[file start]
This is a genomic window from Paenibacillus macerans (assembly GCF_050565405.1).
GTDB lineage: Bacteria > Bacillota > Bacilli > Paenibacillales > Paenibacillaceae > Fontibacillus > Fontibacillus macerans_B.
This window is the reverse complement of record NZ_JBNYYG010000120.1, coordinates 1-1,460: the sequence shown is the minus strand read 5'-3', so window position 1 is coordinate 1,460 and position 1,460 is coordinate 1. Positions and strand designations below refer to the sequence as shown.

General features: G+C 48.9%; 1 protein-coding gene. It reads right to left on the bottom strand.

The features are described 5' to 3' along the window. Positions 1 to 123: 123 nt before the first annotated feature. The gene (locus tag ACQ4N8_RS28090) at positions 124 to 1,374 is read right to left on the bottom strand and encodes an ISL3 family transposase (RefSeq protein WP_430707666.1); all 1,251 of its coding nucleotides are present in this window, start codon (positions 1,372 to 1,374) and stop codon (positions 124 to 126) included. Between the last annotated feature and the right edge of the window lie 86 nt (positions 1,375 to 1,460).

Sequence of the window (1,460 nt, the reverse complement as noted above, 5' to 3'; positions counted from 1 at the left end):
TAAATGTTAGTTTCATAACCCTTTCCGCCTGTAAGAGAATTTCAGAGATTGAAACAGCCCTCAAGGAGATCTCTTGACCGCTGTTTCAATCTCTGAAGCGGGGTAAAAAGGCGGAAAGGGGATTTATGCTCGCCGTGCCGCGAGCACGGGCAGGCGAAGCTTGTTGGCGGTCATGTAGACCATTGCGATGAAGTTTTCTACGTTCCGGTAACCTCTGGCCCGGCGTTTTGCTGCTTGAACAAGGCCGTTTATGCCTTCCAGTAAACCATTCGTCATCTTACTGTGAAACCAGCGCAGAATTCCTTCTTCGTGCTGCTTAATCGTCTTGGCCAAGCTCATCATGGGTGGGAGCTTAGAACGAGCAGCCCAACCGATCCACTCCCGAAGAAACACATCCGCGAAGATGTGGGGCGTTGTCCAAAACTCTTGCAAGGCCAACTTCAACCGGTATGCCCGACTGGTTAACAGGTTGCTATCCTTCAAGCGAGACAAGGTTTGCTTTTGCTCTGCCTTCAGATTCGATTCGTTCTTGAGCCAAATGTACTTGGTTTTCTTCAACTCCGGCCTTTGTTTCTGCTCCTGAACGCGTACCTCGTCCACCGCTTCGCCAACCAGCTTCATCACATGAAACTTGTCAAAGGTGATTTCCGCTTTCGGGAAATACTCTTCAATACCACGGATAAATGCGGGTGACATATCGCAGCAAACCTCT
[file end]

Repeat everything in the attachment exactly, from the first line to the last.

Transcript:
This is a genomic window from Paenibacillus macerans (assembly GCF_050565405.1).
GTDB lineage: Bacteria > Bacillota > Bacilli > Paenibacillales > Paenibacillaceae > Fontibacillus > Fontibacillus macerans_B.
This window is the reverse complement of record NZ_JBNYYG010000120.1, coordinates 1-1,460: the sequence shown is the minus strand read 5'-3', so window position 1 is coordinate 1,460 and position 1,460 is coordinate 1. Positions and strand designations below refer to the sequence as shown.

General features: G+C 48.9%; 1 protein-coding gene. It reads right to left on the bottom strand.

The features are described 5' to 3' along the window. Positions 1 to 123: 123 nt before the first annotated feature. The gene (locus tag ACQ4N8_RS28090) at positions 124 to 1,374 is read right to left on the bottom strand and encodes an ISL3 family transposase (RefSeq protein WP_430707666.1); all 1,251 of its coding nucleotides are present in this window, start codon (positions 1,372 to 1,374) and stop codon (positions 124 to 126) included. Between the last annotated feature and the right edge of the window lie 86 nt (positions 1,375 to 1,460).

Sequence of the window (1,460 nt, the reverse complement as noted above, 5' to 3'; positions counted from 1 at the left end):
TAAATGTTAGTTTCATAACCCTTTCCGCCTGTAAGAGAATTTCAGAGATTGAAACAGCCCTCAAGGAGATCTCTTGACCGCTGTTTCAATCTCTGAAGCGGGGTAAAAAGGCGGAAAGGGGATTTATGCTCGCCGTGCCGCGAGCACGGGCAGGCGAAGCTTGTTGGCGGTCATGTAGACCATTGCGATGAAGTTTTCTACGTTCCGGTAACCTCTGGCCCGGCGTTTTGCTGCTTGAACAAGGCCGTTTATGCCTTCCAGTAAACCATTCGTCATCTTACTGTGAAACCAGCGCAGAATTCCTTCTTCGTGCTGCTTAATCGTCTTGGCCAAGCTCATCATGGGTGGGAGCTTAGAACGAGCAGCCCAACCGATCCACTCCCGAAGAAACACATCCGCGAAGATGTGGGGCGTTGTCCAAAACTCTTGCAAGGCCAACTTCAACCGGTATGCCCGACTGGTTAACAGGTTGCTATCCTTCAAGCGAGACAAGGTTTGCTTTTGCTCTGCCTTCAGATTCGATTCGTTCTTGAGCCAAATGTACTTGGTTTTCTTCAACTCCGGCCTTTGTTTCTGCTCCTGAACGCGTACCTCGTCCACCGCTTCGCCAACCAGCTTCATCACATGAAACTTGTCAAAGGTGATTTCCGCTTTCGGGAAATACTCTTCAATACCACGGATAAATGCGGGTGACATATCGCAGCAAACCTCT